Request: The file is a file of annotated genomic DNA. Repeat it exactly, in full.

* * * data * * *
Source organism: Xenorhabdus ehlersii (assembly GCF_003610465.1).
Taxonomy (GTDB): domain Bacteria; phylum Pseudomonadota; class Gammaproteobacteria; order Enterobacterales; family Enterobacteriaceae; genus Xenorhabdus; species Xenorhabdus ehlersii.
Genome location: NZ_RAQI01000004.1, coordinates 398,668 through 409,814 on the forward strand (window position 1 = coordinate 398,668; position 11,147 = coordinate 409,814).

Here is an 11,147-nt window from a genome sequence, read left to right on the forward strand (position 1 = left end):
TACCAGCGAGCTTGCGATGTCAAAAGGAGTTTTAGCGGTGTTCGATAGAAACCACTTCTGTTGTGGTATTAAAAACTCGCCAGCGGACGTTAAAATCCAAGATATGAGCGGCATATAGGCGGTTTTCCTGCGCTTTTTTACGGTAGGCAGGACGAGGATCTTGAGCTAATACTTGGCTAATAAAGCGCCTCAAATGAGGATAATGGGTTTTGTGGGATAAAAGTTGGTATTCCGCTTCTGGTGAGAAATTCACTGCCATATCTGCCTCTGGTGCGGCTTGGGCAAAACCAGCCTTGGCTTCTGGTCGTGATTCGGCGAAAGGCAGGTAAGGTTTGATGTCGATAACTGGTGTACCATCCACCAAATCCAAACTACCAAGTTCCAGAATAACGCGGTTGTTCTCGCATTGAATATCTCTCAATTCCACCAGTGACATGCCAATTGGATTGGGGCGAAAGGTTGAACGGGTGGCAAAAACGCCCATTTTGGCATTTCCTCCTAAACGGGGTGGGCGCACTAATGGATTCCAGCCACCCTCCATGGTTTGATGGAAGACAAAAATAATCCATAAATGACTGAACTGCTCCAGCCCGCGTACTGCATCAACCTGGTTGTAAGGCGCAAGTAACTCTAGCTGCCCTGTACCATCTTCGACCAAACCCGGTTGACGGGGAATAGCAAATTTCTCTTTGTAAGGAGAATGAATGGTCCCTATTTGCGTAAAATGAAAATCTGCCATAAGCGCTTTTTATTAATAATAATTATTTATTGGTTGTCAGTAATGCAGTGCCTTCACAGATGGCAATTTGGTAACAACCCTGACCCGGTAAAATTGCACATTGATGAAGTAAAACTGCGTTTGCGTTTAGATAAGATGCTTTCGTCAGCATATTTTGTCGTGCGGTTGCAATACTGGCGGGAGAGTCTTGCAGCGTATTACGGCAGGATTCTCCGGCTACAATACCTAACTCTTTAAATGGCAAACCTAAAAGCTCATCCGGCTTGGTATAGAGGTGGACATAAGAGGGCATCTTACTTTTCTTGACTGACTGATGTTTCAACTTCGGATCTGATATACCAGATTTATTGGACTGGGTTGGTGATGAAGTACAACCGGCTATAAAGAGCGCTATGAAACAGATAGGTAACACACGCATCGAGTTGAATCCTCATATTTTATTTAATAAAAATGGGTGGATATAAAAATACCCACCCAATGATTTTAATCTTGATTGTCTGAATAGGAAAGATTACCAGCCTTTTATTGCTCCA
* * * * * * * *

Source organism: Xenorhabdus ehlersii (assembly GCF_003610465.1).
Taxonomy (GTDB): domain Bacteria; phylum Pseudomonadota; class Gammaproteobacteria; order Enterobacterales; family Enterobacteriaceae; genus Xenorhabdus; species Xenorhabdus ehlersii.
Genome location: NZ_RAQI01000004.1, coordinates 398,668 through 409,814 on the forward strand (window position 1 = coordinate 398,668; position 11,147 = coordinate 409,814).

Here is an 11,147-nt window from a genome sequence, read left to right on the forward strand (position 1 = left end):
TACCAGCGAGCTTGCGATGTCAAAAGGAGTTTTAGCGGTGTTCGATAGAAACCACTTCTGTTGTGGTATTAAAAACTCGCCAGCGGACGTTAAAATCCAAGATATGAGCGGCATATAGGCGGTTTTCCTGCGCTTTTTTACGGTAGGCAGGACGAGGATCTTGAGCTAATACTTGGCTAATAAAGCGCCTCAAATGAGGATAATGGGTTTTGTGGGATAAAAGTTGGTATTCCGCTTCTGGTGAGAAATTCACTGCCATATCTGCCTCTGGTGCGGCTTGGGCAAAACCAGCCTTGGCTTCTGGTCGTGATTCGGCGAAAGGCAGGTAAGGTTTGATGTCGATAACTGGTGTACCATCCACCAAATCCAAACTACCAAGTTCCAGAATAACGCGGTTGTTCTCGCATTGAATATCTCTCAATTCCACCAGTGACATGCCAATTGGATTGGGGCGAAAGGTTGAACGGGTGGCAAAAACGCCCATTTTGGCATTTCCTCCTAAACGGGGTGGGCGCACTAATGGATTCCAGCCACCCTCCATGGTTTGATGGAAGACAAAAATAATCCATAAATGACTGAACTGCTCCAGCCCGCGTACTGCATCAACCTGGTTGTAAGGCGCAAGTAACTCTAGCTGCCCTGTACCATCTTCGACCAAACCCGGTTGACGGGGAATAGCAAATTTCTCTTTGTAAGGAGAATGAATGGTCCCTATTTGCGTAAAATGAAAATCTGCCATAAGCGCTTTTTATTAATAATAATTATTTATTGGTTGTCAGTAATGCAGTGCCTTCACAGATGGCAATTTGGTAACAACCCTGACCCGGTAAAATTGCACATTGATGAAGTAAAACTGCGTTTGCGTTTAGATAAGATGCTTTCGTCAGCATATTTTGTCGTGCGGTTGCAATACTGGCGGGAGAGTCTTGCAGCGTATTACGGCAGGATTCTCCGGCTACAATACCTAACTCTTTAAATGGCAAACCTAAAAGCTCATCCGGCTTGGTATAGAGGTGGACATAAGAGGGCATCTTACTTTTCTTGACTGACTGATGTTTCAACTTCGGATCTGATATACCAGATTTATTGGACTGGGTTGGTGATGAAGTACAACCGGCTATAAAGAGCGCTATGAAACAGATAGGTAACACACGCATCGAGTTGAATCCTCATATTTTATTTAATAAAAATGGGTGGATATAAAAATACCCACCCAATGATTTTAATCTTGATTGTCTGAATAGGAAAGATTACCAGCCTTTTATTGCTCCA